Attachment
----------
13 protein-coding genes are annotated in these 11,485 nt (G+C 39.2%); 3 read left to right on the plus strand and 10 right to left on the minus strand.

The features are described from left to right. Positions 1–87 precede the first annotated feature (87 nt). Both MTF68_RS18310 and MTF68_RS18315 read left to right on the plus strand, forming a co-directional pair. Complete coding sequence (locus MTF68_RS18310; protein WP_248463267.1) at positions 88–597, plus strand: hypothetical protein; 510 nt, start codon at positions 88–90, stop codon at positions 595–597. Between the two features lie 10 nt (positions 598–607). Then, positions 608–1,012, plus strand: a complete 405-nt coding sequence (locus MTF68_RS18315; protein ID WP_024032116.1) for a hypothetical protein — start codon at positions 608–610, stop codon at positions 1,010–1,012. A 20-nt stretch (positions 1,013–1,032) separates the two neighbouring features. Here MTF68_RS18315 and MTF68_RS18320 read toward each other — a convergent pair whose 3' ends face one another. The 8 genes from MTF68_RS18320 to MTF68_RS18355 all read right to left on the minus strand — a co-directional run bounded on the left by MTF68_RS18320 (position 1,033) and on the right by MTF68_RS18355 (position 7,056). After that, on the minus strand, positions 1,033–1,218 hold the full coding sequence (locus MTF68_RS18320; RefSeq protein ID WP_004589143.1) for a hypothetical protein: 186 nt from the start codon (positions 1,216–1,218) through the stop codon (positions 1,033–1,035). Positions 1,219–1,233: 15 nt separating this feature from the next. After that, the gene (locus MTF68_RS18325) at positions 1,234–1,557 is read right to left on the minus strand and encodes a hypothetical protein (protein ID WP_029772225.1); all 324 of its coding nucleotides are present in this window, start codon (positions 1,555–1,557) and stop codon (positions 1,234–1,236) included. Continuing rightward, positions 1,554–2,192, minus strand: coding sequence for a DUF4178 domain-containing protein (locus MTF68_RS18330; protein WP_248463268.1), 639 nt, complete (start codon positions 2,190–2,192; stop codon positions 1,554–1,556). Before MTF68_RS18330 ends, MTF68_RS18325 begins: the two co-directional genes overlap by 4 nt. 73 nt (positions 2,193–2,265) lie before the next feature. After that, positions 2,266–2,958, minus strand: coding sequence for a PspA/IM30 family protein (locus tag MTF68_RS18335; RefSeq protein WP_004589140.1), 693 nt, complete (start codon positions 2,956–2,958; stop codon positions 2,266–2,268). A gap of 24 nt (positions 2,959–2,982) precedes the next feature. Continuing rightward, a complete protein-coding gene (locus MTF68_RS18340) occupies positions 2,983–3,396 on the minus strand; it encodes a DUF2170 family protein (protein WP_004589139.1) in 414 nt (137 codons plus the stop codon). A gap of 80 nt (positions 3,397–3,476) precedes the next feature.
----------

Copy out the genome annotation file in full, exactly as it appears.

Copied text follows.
13 protein-coding genes are annotated in these 11,485 nt (G+C 39.2%); 3 read left to right on the plus strand and 10 right to left on the minus strand.

The features are described from left to right. Positions 1–87 precede the first annotated feature (87 nt). Both MTF68_RS18310 and MTF68_RS18315 read left to right on the plus strand, forming a co-directional pair. Complete coding sequence (locus MTF68_RS18310; protein WP_248463267.1) at positions 88–597, plus strand: hypothetical protein; 510 nt, start codon at positions 88–90, stop codon at positions 595–597. Between the two features lie 10 nt (positions 598–607). Then, positions 608–1,012, plus strand: a complete 405-nt coding sequence (locus MTF68_RS18315; protein ID WP_024032116.1) for a hypothetical protein — start codon at positions 608–610, stop codon at positions 1,010–1,012. A 20-nt stretch (positions 1,013–1,032) separates the two neighbouring features. Here MTF68_RS18315 and MTF68_RS18320 read toward each other — a convergent pair whose 3' ends face one another. The 8 genes from MTF68_RS18320 to MTF68_RS18355 all read right to left on the minus strand — a co-directional run bounded on the left by MTF68_RS18320 (position 1,033) and on the right by MTF68_RS18355 (position 7,056). After that, on the minus strand, positions 1,033–1,218 hold the full coding sequence (locus MTF68_RS18320; RefSeq protein ID WP_004589143.1) for a hypothetical protein: 186 nt from the start codon (positions 1,216–1,218) through the stop codon (positions 1,033–1,035). Positions 1,219–1,233: 15 nt separating this feature from the next. After that, the gene (locus MTF68_RS18325) at positions 1,234–1,557 is read right to left on the minus strand and encodes a hypothetical protein (protein ID WP_029772225.1); all 324 of its coding nucleotides are present in this window, start codon (positions 1,555–1,557) and stop codon (positions 1,234–1,236) included. Continuing rightward, positions 1,554–2,192, minus strand: coding sequence for a DUF4178 domain-containing protein (locus MTF68_RS18330; protein WP_248463268.1), 639 nt, complete (start codon positions 2,190–2,192; stop codon positions 1,554–1,556). Before MTF68_RS18330 ends, MTF68_RS18325 begins: the two co-directional genes overlap by 4 nt. 73 nt (positions 2,193–2,265) lie before the next feature. After that, positions 2,266–2,958, minus strand: coding sequence for a PspA/IM30 family protein (locus tag MTF68_RS18335; RefSeq protein WP_004589140.1), 693 nt, complete (start codon positions 2,956–2,958; stop codon positions 2,266–2,268). A gap of 24 nt (positions 2,959–2,982) precedes the next feature. Continuing rightward, a complete protein-coding gene (locus MTF68_RS18340) occupies positions 2,983–3,396 on the minus strand; it encodes a DUF2170 family protein (protein WP_004589139.1) in 414 nt (137 codons plus the stop codon). A gap of 80 nt (positions 3,397–3,476) precedes the next feature.